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Code breakers in Music

Code breaker Alan Turing at the age of 16 and 1748 portrait of code maker J.S. Bach  [Source:Wikipedia]
Code breaker Alan Turing at the age of 16 and 1748 portrait of code maker J.S. Bach [Source:Wikipedia]

Alan Turing played an important role in the breaking the the Nazi Enigma codes during World War 2. His life was made into the 2014 film, ‘The Imitation Game.’

It has now also been turned into an opera, ‘The Life and Death(s) of Alan Turing’ by Justine F Chen to a libretto by David Simpatico, which will premiere on 23rd March in Chicago's Harris Theater for Music and Dance.

Extract from ‘The Life and Death(s) of Alan Turing.’

It is not the first time composers have been attracted to the life of Turing—composers Simon Dobson and James McCarthy have both written pieces inspired by the composer. And Turing himself can claim one important musical landmark: the first recorded musical performance given by a computer when, in 1951, a machine he designed was used to play God Save the Queen.

Guardian Australia · First ever recording of computer music

It is perhaps no coincidence that a man who was known for his code breaking has been so closely associated with and celebrated in music. Composers too have often been fascinated by musical codes and puzzles.

J.S. Bach, the master coder

The music of J.S. Bach, for example, is full of coded information, the most well-known examples of which involve his own name. If, for example, each letter of his name is assigned a number according to its position in the alphabet, it gives the integers: 2 (B), 1 (A), 3 (C) and 8 (H). Added together these equal 14. Bach used this number, its retrograde form (41) and its half (7), frequently within his works, for example in the presence of 14 canons at the end of the 'Goldberg Variations'

It’s significance is even seen in elements of his life outside his music—a 1750 portrait of him, for example, depicts him in a tunic with rows of 7 and 14 buttons and, on being invited to enrol in Lorenz Christoph Mizler's Society of Musical Sciences (a grouping of elite composers) in 1747, rather than adopting the 13th position, he let Handel be enrolled first, becoming member number fourteen.

Volbach Portrait of J.S. Bach, 1750 [Source: Wikipedia]

More specifically, when using the German system of notation, Bach’s name spells out this sighing melody:
He uses this in a number of his pieces, including Brandenburg Concerto No.2, English Suite No.6, and within 'The Art of Fugue' .

It has also been used by many other composers, including Bach’s contemporary G.P. Telemann, by his son J.C. Bach and subsequent composers such as Robert Schumann (‘Sechs Fugen über den Namen: Bach’, Op. 60), Franz Liszt (‘Fantasy and Fugue on the Theme B-A-C-H’), Nicolai Rimsky-Korsakov (‘Six Variations sur le thème B–A–C–H’) and twentieth century composers such as Schoenberg, Webern, Penderecki and Schnittke.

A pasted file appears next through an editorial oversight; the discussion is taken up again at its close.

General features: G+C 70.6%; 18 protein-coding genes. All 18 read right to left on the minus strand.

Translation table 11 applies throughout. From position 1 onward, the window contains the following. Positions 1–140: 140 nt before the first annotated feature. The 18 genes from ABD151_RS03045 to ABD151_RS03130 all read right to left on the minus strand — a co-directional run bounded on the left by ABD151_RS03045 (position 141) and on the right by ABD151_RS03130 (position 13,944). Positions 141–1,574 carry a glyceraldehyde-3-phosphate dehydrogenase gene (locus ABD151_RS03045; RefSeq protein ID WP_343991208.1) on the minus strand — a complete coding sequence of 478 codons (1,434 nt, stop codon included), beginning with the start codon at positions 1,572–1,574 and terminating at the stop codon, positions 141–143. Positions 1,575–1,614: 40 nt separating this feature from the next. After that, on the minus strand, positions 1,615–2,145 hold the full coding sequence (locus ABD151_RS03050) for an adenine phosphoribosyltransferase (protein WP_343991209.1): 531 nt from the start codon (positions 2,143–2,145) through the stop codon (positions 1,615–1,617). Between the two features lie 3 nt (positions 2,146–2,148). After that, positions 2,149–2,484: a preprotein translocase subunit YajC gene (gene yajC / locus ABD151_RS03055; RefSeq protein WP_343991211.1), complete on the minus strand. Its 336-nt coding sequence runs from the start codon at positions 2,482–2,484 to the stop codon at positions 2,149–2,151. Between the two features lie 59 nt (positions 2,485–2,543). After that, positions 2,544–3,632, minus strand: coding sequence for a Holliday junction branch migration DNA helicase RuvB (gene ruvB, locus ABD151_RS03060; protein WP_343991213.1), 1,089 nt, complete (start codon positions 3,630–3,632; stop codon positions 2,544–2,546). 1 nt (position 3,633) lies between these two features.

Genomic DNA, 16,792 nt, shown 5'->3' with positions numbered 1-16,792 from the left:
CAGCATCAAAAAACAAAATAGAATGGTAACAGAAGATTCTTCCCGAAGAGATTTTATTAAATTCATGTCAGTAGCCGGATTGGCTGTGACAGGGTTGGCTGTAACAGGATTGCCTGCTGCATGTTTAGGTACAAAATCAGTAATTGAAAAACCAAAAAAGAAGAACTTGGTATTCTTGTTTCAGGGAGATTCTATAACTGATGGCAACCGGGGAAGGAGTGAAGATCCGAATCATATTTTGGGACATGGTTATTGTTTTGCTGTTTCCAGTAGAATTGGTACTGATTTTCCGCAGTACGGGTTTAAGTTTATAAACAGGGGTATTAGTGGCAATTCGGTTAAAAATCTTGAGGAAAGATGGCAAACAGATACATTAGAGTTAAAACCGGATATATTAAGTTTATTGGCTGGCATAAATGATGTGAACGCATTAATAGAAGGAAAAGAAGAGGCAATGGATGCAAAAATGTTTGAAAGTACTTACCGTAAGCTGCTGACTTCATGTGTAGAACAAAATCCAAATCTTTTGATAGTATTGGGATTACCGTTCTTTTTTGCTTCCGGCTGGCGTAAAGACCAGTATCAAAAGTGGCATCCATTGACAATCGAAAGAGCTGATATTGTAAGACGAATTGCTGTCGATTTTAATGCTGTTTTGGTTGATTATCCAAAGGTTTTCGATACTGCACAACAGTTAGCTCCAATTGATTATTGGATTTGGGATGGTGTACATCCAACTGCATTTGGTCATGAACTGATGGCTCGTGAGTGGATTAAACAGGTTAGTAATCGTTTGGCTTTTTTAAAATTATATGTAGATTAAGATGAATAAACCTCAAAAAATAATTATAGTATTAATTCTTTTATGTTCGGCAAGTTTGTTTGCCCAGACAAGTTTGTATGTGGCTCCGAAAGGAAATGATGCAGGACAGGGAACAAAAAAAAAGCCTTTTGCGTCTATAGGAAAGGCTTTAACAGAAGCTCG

Other composers

Others composers have followed Bach’s example by using their own names as codes within their music. Dmitri Shotakovish, for example, used a theme based on the letters DSCH (again derived from the German system of note names).
The theme is perhaps most memorably used in his String Quartet No.8, where its appearance in every movement gives the piece its morbidly insistent quality:

In a similar manner to Bach, Alban Berg was fixated on the number 23, using it within the structures of works such as his Violin Concerto, ‘Lulu’ and his ‘Lyric Suite.’ This is likely because he felt that this number was linked to his own fate—his first asthma attack occurred on 23rd of July, possibly when he was 23 and he felt on his deathbed that 23 December would be the day he died (it was!).

This idea of fate being linked to numerical values or patterns is also seen in works by other composers, such as the three hammer blows of fate in Mahler’s Sixth Symphony or the morse code-like short-short-short-long four note phrase in Beethoven’s Fifth Symphony.

And, talking of Morse code, Australian composer Barrington Phelong, who wrote the theme tune for the long-running British Crime drama ‘Morse’, would sometimes encode information into that theme so that, in his own words, it spelt ‘the name of the murderer, a cryptic version of the name, or, as a red herring, an innocent character.’

A Musical Enigma

One final example brings us back to Turing. His contribution to the war effort led to the decryption of the Nazi Enigma machine. The machine had, in fact, been named after a piece of music written in 1899: Edward Elgar's 'Enigma Variations'. The work presents its very own cryptographic puzzle.

Presented as a theme and 14 variations (Bach would have been proud!), each movement is subtitled with the initials, name or nickname of a friend of the composer. The most famous of these 'Nimrod', for example, refers to Elgar’s friend Augustus J. Jaegar. Jäger is the German for hunter, Nimrod in the Old Testament being described as ‘a mighty hunter before the Lord.’

Whilst the name puzzles in this piece have been conclusively unravelled, there will remains a mystery at its heart. Elgar said that the main Enigma theme could be played as a counterpoint to another well-known theme. Musicological codebreakers have proposed many candidates for this hidden theme, including Franz Liszt’s symphonic poem ‘Les Préludes’, ‘Auld Lang Syne', ‘God Save the Queen’, Martin Luther’s ‘Ein Feste Burg' , Pergolesi’s Stabat Mater and even 'Twinkle, Twinkle Little Star' !

None of these has been conclusively proved. Which does not, of course, do the piece any harm whatsoever. Instead it enhances the intrigue, helping to keep us fascinated.

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